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    ABSTRACT: Despite intense efforts there is no safe and efficacious vaccine against visceral leishmaniasis, which is fatal and endemic in many tropical countries. A major shortcoming in the vaccine development against blood borne parasitic agents such as Leishmania is the inadequate predictive power of the early immune responses mounted in the host against the experimental vaccines. Often immune correlates derived from in-bred animal models do not yield immune markers of protection that can be readily extrapolated to humans. The limited efficacy of vaccines based on DNA, sub-unit, heat killed parasites has led to the realization that acquisition of durable immunity against the protozoan parasites requires a controlled infection with a live attenuated organism. Recent success of irradiated malaria parasites as a vaccine candidate further strengthens this approach to vaccination. We developed several gene deletion mutants in L. donovani as potential live attenuated vaccines and reported extensively on the immunogenicity of LdCentrin1 deleted mutant in mice, hamsters and dogs. Additional limited studies using genetically modified live attenuated Leishmania parasites as vaccine candidates have been reported. However, for the live attenuated parasite vaccines, the primary barrier against widespread use remains the absence of clear biomarkers associated with protection and safety. Recent studies in evaluation of vaccines e.g., influenza and yellow fever vaccines, using systems biology tools demonstrated the power of such strategies in understanding the immunological mechanisms that underpin a protective phenotype. Applying similar tools in isolated human tissues such as PBMCs from healthy individuals infected with live attenuated parasites such as LdCen1-/- in vitro followed by human microarray hybridization experiments will enable us to understand how early vaccine-induced gene expression profiles and the associated immune responses are coordinately regulated in normal individuals.
    Frontiers in Immunology 05/2014; 5:241. DOI:10.3389/fimmu.2014.00241
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    • "Microarray analysis is increasingly being used to advance our understanding of the complex transcriptional responses generated downstream of an experimental perturbation or during a disease state [1], [2]. Using modern microarray platforms it is possible to measure the expression of over 40,000 mRNA transcripts, encompassing all of the known functional human genome. "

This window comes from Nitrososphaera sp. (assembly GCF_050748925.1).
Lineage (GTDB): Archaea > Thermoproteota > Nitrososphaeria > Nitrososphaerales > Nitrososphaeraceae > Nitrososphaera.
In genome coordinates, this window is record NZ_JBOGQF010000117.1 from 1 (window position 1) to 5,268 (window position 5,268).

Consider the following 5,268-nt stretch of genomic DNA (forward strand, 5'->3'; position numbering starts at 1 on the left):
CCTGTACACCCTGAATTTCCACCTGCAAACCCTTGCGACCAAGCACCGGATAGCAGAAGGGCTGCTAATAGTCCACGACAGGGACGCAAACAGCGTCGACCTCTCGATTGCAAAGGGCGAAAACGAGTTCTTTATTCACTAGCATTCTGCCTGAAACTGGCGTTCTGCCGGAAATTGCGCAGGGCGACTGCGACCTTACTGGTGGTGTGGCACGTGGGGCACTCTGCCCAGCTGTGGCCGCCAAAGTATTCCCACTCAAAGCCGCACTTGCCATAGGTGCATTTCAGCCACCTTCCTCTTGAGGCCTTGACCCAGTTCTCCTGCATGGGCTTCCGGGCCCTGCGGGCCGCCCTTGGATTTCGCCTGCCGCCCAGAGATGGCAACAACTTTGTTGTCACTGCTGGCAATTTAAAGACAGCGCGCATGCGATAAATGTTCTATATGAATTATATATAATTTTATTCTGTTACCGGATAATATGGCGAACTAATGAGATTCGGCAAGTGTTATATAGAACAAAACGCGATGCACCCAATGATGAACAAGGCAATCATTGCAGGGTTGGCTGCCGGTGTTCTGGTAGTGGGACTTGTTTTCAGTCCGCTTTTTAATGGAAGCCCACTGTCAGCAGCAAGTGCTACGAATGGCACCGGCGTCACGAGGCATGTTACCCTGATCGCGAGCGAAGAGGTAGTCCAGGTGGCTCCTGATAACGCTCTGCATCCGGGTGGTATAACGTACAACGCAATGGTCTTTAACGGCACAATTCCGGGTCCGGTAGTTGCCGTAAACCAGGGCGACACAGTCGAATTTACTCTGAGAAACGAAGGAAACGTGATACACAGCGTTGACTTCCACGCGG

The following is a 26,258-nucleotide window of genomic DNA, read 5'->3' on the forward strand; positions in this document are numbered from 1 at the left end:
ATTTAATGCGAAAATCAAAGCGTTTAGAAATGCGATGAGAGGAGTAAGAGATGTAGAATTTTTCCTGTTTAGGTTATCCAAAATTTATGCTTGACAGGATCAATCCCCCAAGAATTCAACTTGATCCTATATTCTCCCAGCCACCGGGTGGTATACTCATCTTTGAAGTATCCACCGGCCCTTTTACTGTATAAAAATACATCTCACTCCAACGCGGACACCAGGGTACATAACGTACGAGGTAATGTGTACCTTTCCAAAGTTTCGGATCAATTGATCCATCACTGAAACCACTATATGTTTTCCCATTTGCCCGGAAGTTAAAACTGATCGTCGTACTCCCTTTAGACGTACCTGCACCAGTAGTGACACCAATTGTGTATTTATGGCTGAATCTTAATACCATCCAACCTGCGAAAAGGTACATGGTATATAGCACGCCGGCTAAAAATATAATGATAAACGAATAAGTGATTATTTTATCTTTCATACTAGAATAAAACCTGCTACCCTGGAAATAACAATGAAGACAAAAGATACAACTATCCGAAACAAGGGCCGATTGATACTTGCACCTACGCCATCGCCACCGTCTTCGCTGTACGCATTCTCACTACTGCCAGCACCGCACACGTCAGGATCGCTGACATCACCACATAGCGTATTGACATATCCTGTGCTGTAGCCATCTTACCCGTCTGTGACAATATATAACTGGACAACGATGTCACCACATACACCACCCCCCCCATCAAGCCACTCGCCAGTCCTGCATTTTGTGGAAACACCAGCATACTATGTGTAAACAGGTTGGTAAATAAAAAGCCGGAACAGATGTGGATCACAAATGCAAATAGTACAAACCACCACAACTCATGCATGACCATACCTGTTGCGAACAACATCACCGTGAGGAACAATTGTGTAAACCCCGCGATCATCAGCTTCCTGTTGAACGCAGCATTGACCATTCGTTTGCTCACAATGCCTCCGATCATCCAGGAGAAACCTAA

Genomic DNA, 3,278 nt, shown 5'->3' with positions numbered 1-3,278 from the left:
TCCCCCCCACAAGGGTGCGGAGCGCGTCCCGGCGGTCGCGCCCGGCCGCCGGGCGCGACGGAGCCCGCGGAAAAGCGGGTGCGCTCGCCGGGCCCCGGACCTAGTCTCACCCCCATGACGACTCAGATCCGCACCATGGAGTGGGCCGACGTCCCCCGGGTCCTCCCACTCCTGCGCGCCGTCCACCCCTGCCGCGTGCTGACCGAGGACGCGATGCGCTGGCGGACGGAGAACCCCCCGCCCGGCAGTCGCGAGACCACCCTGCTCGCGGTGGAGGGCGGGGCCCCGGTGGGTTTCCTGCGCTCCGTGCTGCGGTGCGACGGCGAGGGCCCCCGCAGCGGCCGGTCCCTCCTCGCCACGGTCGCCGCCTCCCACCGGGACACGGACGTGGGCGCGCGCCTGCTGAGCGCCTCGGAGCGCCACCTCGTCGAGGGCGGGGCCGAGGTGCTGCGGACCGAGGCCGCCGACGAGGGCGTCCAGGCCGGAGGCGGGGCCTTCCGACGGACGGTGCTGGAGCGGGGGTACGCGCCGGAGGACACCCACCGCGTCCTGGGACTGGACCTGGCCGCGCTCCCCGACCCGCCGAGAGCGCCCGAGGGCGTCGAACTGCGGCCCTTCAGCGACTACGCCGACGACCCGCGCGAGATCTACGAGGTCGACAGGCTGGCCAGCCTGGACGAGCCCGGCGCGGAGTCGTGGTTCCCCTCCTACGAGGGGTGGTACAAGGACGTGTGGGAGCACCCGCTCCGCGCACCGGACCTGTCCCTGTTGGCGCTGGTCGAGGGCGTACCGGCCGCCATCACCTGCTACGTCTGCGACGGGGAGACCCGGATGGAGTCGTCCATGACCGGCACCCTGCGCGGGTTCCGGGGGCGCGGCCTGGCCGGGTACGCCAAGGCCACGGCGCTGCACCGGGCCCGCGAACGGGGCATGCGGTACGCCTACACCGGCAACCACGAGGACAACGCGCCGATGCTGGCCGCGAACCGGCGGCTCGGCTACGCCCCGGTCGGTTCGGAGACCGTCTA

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    ABSTRACT: The use of human whole blood for transcriptomic analysis has potential advantages over the use of isolated immune cells for studying the transcriptional response to pathogens and their products. Whole blood stimulation can be carried out in a laboratory without the expertise or equipment to isolate immune cells from blood, with the added advantage of being able to undertake experiments using very small volumes of blood. Toll like receptors (TLRs) are a family of pattern recognition receptors which recognise highly conserved microbial products. Using the TLR2 ligand (Pam3CSK4) and the TLR4 ligand (LPS), human whole blood was stimulated for 0, 1, 3, 6, 12 or 24 hours at which times mRNA was isolated and a comparative microarray was undertaken. A common NFκB transcriptional programme was identified following both TLR2 and TLR4 ligation which peaked at between 3 to 6 hours including upregulation of many of the NFκB family members. In contrast an interferon transcriptional response was observed following TLR4 but not TLR2 ligation as early as 1 hour post stimulation and peaking at 6 hours. These results recapitulate the findings observed in previously published studies using isolated murine and human myeloid cells indicating that in vitro stimulated human whole blood can be used to interrogate the early transcriptional kinetic response of innate cells to TLR ligands. Our study demonstrates that a transcriptomic analysis of mRNA isolated from human whole blood can delineate both the temporal response and the key transcriptional differences following TLR2 and TLR4 ligation.
    PLoS ONE 05/2014; 9(5):e97702. DOI:10.1371/journal.pone.0097702 · 3.23 Impact Factor